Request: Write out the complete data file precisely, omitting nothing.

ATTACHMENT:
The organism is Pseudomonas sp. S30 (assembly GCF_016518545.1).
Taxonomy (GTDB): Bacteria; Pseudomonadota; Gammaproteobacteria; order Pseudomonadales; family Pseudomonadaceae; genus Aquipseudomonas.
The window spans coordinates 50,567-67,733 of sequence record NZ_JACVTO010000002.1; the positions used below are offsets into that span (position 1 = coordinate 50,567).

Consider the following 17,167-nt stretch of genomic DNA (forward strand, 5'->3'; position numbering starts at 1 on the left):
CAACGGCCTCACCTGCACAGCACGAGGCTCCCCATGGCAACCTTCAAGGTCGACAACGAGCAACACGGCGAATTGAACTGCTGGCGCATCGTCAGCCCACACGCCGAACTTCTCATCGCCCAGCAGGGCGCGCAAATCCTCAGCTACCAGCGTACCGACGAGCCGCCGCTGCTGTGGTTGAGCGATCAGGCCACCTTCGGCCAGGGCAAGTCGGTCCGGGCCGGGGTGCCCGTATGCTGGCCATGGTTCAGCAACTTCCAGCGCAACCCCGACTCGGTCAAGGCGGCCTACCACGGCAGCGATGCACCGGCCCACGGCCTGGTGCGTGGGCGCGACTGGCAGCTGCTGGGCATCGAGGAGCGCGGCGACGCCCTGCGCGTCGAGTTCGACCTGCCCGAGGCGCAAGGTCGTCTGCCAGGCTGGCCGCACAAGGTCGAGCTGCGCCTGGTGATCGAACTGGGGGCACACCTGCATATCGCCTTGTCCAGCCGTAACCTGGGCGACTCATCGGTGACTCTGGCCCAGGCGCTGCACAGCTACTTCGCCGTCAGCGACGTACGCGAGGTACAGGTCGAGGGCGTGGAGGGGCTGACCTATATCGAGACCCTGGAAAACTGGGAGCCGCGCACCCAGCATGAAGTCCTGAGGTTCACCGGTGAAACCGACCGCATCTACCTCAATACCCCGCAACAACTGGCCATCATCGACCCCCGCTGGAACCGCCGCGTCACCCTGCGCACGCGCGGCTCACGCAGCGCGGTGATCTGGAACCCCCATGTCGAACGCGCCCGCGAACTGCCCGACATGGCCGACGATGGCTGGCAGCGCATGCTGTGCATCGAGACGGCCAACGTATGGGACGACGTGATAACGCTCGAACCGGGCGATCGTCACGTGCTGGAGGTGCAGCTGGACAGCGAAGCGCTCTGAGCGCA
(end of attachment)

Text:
The organism is Pseudomonas sp. S30 (assembly GCF_016518545.1).
Taxonomy (GTDB): Bacteria; Pseudomonadota; Gammaproteobacteria; order Pseudomonadales; family Pseudomonadaceae; genus Aquipseudomonas.
The window spans coordinates 50,567-67,733 of sequence record NZ_JACVTO010000002.1; the positions used below are offsets into that span (position 1 = coordinate 50,567).

Consider the following 17,167-nt stretch of genomic DNA (forward strand, 5'->3'; position numbering starts at 1 on the left):
CAACGGCCTCACCTGCACAGCACGAGGCTCCCCATGGCAACCTTCAAGGTCGACAACGAGCAACACGGCGAATTGAACTGCTGGCGCATCGTCAGCCCACACGCCGAACTTCTCATCGCCCAGCAGGGCGCGCAAATCCTCAGCTACCAGCGTACCGACGAGCCGCCGCTGCTGTGGTTGAGCGATCAGGCCACCTTCGGCCAGGGCAAGTCGGTCCGGGCCGGGGTGCCCGTATGCTGGCCATGGTTCAGCAACTTCCAGCGCAACCCCGACTCGGTCAAGGCGGCCTACCACGGCAGCGATGCACCGGCCCACGGCCTGGTGCGTGGGCGCGACTGGCAGCTGCTGGGCATCGAGGAGCGCGGCGACGCCCTGCGCGTCGAGTTCGACCTGCCCGAGGCGCAAGGTCGTCTGCCAGGCTGGCCGCACAAGGTCGAGCTGCGCCTGGTGATCGAACTGGGGGCACACCTGCATATCGCCTTGTCCAGCCGTAACCTGGGCGACTCATCGGTGACTCTGGCCCAGGCGCTGCACAGCTACTTCGCCGTCAGCGACGTACGCGAGGTACAGGTCGAGGGCGTGGAGGGGCTGACCTATATCGAGACCCTGGAAAACTGGGAGCCGCGCACCCAGCATGAAGTCCTGAGGTTCACCGGTGAAACCGACCGCATCTACCTCAATACCCCGCAACAACTGGCCATCATCGACCCCCGCTGGAACCGCCGCGTCACCCTGCGCACGCGCGGCTCACGCAGCGCGGTGATCTGGAACCCCCATGTCGAACGCGCCCGCGAACTGCCCGACATGGCCGACGATGGCTGGCAGCGCATGCTGTGCATCGAGACGGCCAACGTATGGGACGACGTGATAACGCTCGAACCGGGCGATCGTCACGTGCTGGAGGTGCAGCTGGACAGCGAAGCGCTCTGAGCGCA